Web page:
Disclosures, How It Works, Your Mortgage File

The Right of Rescission

Three weeks ago, one of our borrowers exercised the right to rescind.

Most will never exercise this right but should be aware of the details in the event it is needed

The right of rescission applies to several different types of credit, but for our purpose today, I’m referring to closed end credit “in which the security interest is or will be retained or acquired in a consumer’s principal dwelling” (FIDC§ 226.23). In other words, the refinance of your primary residence.

What is the right or rescission?

The right to rescind allows each “consumer whose ownership interest is or will be subject to the security interest” the right to rescind or cancel the transaction. If, after signing your mortgage documents, you desire to cancel the transaction, you have until midnight of the third business day to do so.

When you sign your loan closing documents, you will receive several copies of the right to cancel. I’ve posted a copy to the right. It outlines your right and how to cancel should it be necessary.

Why would you cancel?

I’m sure there are many reasons although in my ten years I’ve witnessed it only twice.


First off, the process of refinancing can take several weeks, if not months. This leaves plenty of time to determine whether or not refinancing is the right decision. Most will cancel well before consummation of the loan.

Second, regulations require lenders to disclose early on and then obligates them to those charges –within certain tolerance. The right or rescission was intended to provide an escape when a borrower found themselves in a bait and switch – were the terms in the beginning are different than at the closing table.

What happens now that you have rescinded?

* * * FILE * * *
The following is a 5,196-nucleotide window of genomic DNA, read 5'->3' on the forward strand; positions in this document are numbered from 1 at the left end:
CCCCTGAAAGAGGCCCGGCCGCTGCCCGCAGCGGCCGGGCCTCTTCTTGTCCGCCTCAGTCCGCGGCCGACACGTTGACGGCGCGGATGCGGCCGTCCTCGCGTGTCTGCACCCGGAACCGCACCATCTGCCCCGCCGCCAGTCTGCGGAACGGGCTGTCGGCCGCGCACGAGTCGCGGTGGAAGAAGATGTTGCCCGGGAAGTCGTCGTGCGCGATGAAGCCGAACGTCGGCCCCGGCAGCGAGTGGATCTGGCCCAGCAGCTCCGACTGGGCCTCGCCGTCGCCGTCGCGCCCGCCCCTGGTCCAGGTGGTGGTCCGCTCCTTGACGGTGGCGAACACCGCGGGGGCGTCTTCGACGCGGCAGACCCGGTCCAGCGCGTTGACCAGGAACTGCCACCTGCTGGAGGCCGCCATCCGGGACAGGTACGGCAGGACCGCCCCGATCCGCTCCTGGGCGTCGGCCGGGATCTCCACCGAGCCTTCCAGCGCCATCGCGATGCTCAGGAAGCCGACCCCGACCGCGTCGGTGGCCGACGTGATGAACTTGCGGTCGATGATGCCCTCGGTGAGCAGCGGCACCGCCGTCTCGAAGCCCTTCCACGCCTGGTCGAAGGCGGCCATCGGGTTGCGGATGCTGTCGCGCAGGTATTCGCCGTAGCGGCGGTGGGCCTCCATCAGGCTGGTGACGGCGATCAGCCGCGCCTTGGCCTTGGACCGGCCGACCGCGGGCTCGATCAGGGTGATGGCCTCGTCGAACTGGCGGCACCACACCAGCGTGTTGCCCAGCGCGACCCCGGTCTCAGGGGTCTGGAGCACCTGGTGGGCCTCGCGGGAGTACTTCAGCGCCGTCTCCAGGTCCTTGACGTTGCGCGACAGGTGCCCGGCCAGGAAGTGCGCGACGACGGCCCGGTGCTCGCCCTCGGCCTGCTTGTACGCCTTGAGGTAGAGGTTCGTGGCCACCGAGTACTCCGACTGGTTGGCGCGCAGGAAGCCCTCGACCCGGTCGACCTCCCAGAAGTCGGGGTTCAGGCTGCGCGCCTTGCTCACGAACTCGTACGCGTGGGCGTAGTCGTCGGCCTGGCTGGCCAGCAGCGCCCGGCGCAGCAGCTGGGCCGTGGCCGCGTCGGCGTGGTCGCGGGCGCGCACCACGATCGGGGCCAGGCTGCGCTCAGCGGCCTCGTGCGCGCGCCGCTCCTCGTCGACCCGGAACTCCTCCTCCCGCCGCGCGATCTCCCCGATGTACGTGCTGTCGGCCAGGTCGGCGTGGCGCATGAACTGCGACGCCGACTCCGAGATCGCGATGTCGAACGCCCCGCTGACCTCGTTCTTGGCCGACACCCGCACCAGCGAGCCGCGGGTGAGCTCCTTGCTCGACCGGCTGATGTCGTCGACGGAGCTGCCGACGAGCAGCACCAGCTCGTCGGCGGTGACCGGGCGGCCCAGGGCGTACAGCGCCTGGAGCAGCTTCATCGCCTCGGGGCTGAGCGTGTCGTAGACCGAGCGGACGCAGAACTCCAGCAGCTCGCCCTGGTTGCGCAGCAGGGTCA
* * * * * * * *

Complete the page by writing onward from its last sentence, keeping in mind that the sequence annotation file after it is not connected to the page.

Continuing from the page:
Within 20 calendar days after receipt of a notice of rescission, the creditor shall return any money or property that has been given to anyone in connection with the transaction and shall take any action necessary to reflect the termination of the security interest.

In most cases, your lender will require you to wait the three days before they fund the loan. In other words, they will not payoff your previous lender or record the mortgage. The transaction simply dissolves, no questions asked.

Below is a link to the regulation that outlines this right.

FDIC. Law, Regulations, Related Acts § 226.23 Right of rescission

<http://www.fdic.gov/regulations/laws/rules/6500-1400.html >
photo credit: thinkpanama via photopin cc


What is APR?

The topic of APR is broad. So, I’m going to give you the explanation I use with my borrowers. To start with, APR stands for Annual Percentage Rate and for clarification, it is NOT an interest rate, it’s the total cost of the loan expressed as a rate.  Many people confuse APR for the interest rate and mistakenly believe they are going to be charged interest based on the APR.

Let’s do an example:


If I lent you $100,000 and the only thing I charged was interest at a rate of 4% then the cost of the loan would be $71,869 (over a 30 year term). In this case, the APR would also be 4%.  Again, the only thing charged was interest so the APR would equal the interest rate.

Now, let’s say I charged you 4% interest plus an origination fee of $1,000. Now the total cost of the loan is $72,869 (71,869 interest + 1,000 origination fee).  Now the APR would higher at 4.083% because it’s the cost of interest (4%) plus the origination fee.

So when you are shopping for a loan, remember that APR is not your interest rate, it’s a rate that is designed to help you see the total cost of the loan.  So as you shop for your mortgage, remember to compare the interest rate to the APR.  The greater the difference between the interest rate and APR, the greater the potential cost.

APR can be confusing so if you have questions, let me know.